The articles in this edition of the Journal touch on a number of topics, all with the aim of building out the Project Production Management (PPM) body of knowledge, through successive editions of the Journal. Some of them are tutorial in nature, aimed at greater precision in terminology, such as the article on value stream mapping. Others illustrate applications of basic operations science relationships, such as the article on the unintended consequences of WIP, or on the operations science perspective on the limitations of workface planning. Finally, we also take some positions as an Institute on topics such as the limitations of inferring best practices from statistical benchmarking of capital projects.
This year, 2018, marks the 5th year that the Institute will hold its Annual Symposium. In 5 years, the Institute has come a long way, growing membership from zero to nearly 1000 individual members and over 450 member companies and institutions. As that audience has grown, its awareness of Project Production Management has increased. Accordingly, our activities this year have shifted emphasis in response to the audience need for greater depth and education.
Our outreach to grow membership shifted outside North America, with seminars in Europe and trips to the Middle East to publicize the impact of Project Production Management on capital project performance. We have recognized the need to highlight the impact of various emerging and established digital technologies, and how they could be used to strengthen the application of Operations Science and PPM in capital project delivery. Our 2018 Symposium agenda reflected this realization – we devoted one day out of the two days to discuss and explore the possibilities. In other areas, the year has been a continuation of themes that have persisted over the past few years. We have continued to expand the Industry Council, aiming to engage new sectors which can benefit from the adoption and application of PPM.
However, the bulk of our effort over the year has been on expanding the breadth and depth of technical content. This is in response to the growing demand from our expanding membership to learn more about the technical aspects of PPM, and as well as case examples of its applicability and successful implementation. The culmination of this effort is the development of the new Stanford CIFE-PPI Certificate Course on Project Production Management, which will replace the older VDC course, which will be retired in 2019. Several Institute members have spent considerable time assembling new material and simulations for the delivery of this course. Professor Martin Fischer of Stanford University announced the course and described what it brings to participants in our 2018 Symposium. We plan to hold the first course in Q1 2019, with at least three more sessions later in the year.
We have also spent considerable time expanding the availability of technical content on several other channels. Thanks to the efforts of our colleagues Laura Collman and Iva Koberg, our presence on various social media, particularly LinkedIn, has significantly increased, with a pipeline of announcements and short digests of published Journal articles. The content on the website is expanding with the establishment of a blog to highlight a series of briefs illustrating PPM thinking. We continue to refine and elaborate PPM content in Wikipedia, which happens to be one of the most influential online repositories for reaching new audiences. Finally, we are expanding our presence at different conferences across different continents. All of these activities represent a concerted effort by the Institute to firmly establish the PPM body of knowledge, and to be recognized as the preeminent technical authority for Operations Science and its application to capital project execution and delivery.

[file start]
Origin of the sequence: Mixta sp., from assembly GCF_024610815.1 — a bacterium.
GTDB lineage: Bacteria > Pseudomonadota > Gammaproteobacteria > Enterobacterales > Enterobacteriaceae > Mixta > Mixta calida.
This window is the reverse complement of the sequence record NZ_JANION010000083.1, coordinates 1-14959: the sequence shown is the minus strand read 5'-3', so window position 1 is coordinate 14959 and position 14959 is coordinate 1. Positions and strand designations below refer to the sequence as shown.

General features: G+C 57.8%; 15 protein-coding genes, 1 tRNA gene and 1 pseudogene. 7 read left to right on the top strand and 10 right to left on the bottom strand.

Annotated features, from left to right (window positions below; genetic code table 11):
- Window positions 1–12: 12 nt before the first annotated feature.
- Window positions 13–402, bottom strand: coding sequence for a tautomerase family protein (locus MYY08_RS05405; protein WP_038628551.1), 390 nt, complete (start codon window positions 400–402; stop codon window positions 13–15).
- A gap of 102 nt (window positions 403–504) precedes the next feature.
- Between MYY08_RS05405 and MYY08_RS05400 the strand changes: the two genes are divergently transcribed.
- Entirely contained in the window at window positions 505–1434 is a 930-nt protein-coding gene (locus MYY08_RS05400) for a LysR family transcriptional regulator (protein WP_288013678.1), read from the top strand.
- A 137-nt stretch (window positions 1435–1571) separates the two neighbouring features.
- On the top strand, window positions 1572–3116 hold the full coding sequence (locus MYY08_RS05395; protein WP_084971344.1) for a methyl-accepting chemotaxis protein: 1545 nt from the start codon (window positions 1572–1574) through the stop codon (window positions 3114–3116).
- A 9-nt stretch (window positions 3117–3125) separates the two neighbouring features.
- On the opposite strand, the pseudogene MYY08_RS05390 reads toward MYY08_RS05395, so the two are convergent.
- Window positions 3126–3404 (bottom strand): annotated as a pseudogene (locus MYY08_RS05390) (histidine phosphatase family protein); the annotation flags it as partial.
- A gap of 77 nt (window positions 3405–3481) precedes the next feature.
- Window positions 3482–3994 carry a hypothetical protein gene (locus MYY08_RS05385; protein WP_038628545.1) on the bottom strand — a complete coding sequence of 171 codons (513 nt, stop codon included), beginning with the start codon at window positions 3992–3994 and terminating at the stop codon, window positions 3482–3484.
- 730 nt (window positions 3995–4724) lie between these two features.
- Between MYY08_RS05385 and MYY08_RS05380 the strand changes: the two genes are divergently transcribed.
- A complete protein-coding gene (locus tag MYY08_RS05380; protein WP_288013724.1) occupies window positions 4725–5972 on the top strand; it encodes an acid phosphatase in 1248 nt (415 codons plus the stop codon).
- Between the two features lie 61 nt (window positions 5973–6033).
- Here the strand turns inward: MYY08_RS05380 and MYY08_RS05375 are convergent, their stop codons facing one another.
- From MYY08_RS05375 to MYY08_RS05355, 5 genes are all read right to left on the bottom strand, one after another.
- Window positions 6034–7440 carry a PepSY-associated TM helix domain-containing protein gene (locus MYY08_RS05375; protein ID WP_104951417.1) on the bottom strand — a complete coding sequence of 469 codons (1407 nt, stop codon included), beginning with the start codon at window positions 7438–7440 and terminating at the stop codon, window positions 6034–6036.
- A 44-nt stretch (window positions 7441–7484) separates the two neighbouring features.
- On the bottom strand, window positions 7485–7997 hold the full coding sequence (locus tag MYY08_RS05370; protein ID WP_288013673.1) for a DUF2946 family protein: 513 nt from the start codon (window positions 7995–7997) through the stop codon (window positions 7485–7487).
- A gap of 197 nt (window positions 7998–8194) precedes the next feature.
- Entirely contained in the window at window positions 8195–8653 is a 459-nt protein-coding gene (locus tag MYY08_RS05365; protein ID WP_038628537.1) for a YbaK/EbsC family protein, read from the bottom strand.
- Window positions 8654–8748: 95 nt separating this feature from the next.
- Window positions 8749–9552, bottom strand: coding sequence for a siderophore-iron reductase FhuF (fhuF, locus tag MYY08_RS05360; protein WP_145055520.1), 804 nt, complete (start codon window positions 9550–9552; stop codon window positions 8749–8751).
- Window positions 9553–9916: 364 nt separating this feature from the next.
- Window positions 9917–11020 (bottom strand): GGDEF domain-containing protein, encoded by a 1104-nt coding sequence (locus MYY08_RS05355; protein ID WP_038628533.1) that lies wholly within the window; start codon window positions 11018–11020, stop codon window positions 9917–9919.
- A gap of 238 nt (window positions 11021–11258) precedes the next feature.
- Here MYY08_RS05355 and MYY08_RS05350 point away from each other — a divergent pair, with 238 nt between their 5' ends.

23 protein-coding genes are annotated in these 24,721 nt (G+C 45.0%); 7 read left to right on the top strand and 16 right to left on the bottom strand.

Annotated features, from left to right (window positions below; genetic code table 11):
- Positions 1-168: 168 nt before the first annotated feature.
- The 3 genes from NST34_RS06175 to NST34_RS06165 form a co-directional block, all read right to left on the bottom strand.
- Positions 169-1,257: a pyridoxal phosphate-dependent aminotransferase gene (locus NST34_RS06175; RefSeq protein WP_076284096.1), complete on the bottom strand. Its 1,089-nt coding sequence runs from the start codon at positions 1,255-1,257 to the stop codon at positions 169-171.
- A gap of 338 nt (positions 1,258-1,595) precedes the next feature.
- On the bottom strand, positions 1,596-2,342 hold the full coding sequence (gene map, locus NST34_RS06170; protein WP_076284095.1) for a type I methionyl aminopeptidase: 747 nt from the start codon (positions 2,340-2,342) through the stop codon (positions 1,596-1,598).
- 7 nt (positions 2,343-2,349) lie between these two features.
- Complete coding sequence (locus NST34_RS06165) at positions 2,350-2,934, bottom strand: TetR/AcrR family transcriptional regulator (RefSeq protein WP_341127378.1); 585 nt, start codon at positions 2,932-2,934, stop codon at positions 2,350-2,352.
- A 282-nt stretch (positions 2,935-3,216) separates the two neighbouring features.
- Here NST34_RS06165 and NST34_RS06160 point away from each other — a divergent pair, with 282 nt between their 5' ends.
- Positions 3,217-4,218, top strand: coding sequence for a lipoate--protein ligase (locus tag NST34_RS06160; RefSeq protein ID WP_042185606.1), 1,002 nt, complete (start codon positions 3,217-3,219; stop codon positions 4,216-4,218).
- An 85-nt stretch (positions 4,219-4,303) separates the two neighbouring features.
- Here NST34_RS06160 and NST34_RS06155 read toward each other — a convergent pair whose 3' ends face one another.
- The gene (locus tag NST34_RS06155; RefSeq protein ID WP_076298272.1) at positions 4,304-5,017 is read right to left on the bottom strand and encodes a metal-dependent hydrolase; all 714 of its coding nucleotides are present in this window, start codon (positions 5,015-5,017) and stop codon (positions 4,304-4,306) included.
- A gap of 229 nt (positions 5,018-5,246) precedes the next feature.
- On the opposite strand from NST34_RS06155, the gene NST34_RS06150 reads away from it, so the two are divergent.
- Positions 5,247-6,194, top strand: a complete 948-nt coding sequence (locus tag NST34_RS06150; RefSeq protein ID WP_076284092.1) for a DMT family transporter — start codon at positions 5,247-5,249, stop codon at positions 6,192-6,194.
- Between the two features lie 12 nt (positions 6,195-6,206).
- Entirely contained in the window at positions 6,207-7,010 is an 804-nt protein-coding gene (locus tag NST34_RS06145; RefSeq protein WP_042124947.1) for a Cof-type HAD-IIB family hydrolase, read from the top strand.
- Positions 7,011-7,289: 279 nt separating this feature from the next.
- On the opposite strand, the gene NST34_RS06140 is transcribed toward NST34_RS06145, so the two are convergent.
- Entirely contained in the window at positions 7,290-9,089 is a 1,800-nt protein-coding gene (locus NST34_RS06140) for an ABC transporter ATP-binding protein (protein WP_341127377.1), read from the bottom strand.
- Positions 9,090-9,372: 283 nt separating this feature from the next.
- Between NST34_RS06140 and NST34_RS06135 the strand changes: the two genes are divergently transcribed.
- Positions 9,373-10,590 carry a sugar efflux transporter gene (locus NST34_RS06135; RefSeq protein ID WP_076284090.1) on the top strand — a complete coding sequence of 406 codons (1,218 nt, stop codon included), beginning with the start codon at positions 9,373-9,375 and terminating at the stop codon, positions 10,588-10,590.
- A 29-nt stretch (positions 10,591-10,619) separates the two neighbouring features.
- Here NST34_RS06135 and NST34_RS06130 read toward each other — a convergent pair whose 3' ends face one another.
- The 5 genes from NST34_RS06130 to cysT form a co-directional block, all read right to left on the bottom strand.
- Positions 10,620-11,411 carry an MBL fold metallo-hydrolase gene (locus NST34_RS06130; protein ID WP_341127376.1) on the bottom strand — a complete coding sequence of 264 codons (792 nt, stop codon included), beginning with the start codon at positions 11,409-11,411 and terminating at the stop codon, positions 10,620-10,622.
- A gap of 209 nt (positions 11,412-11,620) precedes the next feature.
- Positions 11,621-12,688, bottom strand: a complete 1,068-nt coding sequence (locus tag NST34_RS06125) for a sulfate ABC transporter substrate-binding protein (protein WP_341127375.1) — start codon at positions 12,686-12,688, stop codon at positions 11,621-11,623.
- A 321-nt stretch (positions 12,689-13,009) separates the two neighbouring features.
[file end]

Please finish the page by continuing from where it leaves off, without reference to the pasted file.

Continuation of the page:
Finally, we have had some changes in leadership in the Institute. We are very pleased to welcome Dr. Mark Spearman, one of the foremost technical experts of Operations Science to the Institute as Technical Director. Dr. Spearman has been a friend of the Institute, and a member of the Technical Committee since its inception. The Institute is an intellectual disciple of Factory Physics, the book co-authored by Dr. Spearman with Professor Wallace Hopp. We also welcome Edward Pound, co-author with Dr. Spearman of “Factory Physics for Managers”, another oft-cited reference in this Journal. Both of them add considerable horsepower in generating and improving the technical content produced by the Institute. The PPM Glossary on the Institute website has gone through a considerable upgrade in tightening up general definitions and correcting citations. They made several additions to the Glossary to the rigor and pertaining to Operations Science. The update is substantial enough that we deem it worthwhile to include a printed copy with this edition of the Journal.
We also welcome Laura Collman as Director of Operations. The Institute is able to expand its activities on content generation and dissemination thanks to her reliability and discipline behind the scenes to keep all our operations running smoothly.
After two years at the Institute, Kerry Haley is moving to the Advisory Board, as she steps away from day-to-day activities to spend more time on her own activities in implementing Operations Science concepts and PPM in different sectors. Under her leadership, the Institute has experienced substantial growth, from under 200 members when she joined as Executive Director, to just under 1000 as she leaves. The Institute is thriving in terms of member engagement, thanks to the many outreach initiatives she drove. We thank her for positioning the Institute for success in the coming years.